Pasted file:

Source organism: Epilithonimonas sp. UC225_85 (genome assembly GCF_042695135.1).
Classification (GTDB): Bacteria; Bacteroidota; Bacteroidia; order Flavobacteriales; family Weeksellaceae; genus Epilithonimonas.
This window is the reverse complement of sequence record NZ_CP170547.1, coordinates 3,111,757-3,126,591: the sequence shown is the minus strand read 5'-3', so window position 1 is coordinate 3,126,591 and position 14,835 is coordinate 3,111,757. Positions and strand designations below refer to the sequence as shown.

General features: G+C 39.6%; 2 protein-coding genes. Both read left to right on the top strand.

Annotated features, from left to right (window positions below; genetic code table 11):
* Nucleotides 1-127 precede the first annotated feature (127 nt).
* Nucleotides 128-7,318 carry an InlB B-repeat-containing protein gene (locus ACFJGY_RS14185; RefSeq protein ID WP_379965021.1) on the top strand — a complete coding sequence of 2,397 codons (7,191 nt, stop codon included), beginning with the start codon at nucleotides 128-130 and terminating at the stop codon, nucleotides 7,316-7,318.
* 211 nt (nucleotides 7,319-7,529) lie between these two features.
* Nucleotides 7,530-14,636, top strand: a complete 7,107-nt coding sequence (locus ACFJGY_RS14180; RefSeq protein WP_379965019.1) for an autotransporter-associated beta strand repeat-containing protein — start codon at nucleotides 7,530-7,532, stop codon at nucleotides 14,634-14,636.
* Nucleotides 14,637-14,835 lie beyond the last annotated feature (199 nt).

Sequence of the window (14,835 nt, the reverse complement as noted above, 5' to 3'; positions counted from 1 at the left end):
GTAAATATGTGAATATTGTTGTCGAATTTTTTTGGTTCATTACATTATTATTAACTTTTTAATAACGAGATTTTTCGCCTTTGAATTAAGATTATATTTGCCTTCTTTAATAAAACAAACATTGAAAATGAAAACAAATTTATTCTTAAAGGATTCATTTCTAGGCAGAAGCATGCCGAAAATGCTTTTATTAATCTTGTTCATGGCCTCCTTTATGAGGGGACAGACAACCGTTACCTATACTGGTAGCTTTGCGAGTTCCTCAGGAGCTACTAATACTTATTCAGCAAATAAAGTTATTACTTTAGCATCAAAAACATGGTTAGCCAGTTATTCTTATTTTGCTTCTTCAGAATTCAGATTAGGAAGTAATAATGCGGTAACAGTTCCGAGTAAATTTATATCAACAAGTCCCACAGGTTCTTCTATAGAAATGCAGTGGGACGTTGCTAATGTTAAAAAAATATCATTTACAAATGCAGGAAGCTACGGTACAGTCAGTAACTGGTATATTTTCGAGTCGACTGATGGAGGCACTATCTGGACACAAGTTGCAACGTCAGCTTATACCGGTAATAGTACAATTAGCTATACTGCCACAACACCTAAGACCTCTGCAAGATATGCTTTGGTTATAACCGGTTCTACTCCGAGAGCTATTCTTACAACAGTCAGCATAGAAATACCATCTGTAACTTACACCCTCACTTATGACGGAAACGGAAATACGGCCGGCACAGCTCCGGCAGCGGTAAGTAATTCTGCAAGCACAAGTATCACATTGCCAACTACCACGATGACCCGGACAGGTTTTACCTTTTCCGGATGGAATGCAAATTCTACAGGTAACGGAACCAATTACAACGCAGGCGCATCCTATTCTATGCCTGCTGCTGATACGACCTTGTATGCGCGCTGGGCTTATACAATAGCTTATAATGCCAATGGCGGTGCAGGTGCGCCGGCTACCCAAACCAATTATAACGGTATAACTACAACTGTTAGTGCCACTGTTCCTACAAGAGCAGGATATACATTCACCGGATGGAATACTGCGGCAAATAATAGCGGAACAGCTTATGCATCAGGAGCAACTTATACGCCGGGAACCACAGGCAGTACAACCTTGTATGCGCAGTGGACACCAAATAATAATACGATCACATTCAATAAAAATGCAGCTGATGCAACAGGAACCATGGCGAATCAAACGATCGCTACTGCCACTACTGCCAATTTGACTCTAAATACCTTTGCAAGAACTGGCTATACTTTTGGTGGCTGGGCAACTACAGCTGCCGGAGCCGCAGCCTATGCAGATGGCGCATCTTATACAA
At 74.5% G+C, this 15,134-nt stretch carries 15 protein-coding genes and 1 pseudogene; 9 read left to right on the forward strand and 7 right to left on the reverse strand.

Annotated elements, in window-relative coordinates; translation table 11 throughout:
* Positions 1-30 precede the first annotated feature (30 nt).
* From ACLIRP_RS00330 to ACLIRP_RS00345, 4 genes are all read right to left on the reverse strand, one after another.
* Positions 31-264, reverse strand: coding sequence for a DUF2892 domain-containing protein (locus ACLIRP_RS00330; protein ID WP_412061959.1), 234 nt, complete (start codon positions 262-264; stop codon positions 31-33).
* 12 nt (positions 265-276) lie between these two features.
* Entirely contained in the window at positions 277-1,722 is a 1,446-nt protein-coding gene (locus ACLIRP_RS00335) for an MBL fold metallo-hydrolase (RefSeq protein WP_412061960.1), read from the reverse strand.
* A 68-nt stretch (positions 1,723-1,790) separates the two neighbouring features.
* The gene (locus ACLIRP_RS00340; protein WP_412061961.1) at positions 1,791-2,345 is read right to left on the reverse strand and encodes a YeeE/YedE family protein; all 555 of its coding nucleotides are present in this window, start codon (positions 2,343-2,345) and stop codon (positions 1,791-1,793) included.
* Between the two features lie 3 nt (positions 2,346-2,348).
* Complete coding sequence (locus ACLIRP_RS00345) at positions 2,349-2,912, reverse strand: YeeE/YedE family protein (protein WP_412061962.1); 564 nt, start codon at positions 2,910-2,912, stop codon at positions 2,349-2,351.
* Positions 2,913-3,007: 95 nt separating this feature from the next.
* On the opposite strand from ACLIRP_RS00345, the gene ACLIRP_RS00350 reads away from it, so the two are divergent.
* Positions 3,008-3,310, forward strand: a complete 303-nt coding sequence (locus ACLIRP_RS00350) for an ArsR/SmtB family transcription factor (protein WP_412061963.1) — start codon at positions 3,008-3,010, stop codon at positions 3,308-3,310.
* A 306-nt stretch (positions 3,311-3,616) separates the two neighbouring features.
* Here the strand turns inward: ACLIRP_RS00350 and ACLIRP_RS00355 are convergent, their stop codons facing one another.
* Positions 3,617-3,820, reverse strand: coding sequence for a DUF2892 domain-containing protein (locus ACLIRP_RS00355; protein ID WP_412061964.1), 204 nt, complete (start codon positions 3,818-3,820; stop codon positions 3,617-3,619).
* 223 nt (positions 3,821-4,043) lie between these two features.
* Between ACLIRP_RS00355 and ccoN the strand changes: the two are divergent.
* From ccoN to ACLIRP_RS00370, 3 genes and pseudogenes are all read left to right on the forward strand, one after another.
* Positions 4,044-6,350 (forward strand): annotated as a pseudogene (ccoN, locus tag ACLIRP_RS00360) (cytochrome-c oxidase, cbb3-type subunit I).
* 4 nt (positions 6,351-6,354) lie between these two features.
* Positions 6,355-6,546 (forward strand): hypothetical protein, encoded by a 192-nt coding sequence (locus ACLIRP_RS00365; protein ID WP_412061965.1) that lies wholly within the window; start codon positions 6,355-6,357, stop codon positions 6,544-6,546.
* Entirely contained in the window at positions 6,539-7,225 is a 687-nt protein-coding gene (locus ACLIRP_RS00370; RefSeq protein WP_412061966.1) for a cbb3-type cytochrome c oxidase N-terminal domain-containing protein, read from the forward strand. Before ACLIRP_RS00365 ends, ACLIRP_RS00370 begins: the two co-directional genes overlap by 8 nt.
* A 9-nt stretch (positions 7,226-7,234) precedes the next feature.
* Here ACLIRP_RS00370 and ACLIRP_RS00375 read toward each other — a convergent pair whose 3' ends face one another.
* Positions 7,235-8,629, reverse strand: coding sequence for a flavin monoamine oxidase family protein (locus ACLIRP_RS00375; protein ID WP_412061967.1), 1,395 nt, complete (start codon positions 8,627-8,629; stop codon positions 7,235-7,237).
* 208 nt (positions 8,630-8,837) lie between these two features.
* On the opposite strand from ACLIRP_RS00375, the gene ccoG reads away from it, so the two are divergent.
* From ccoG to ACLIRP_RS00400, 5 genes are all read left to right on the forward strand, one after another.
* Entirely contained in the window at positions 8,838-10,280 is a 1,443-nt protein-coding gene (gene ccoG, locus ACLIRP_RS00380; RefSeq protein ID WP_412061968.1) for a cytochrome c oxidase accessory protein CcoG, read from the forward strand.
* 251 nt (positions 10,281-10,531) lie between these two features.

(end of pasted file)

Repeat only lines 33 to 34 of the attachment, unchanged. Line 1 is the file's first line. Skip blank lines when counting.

* Positions 4,044-6,350 (forward strand): annotated as a pseudogene (ccoN, locus tag ACLIRP_RS00360) (cytochrome-c oxidase, cbb3-type subunit I).
* 4 nt (positions 6,351-6,354) lie between these two features.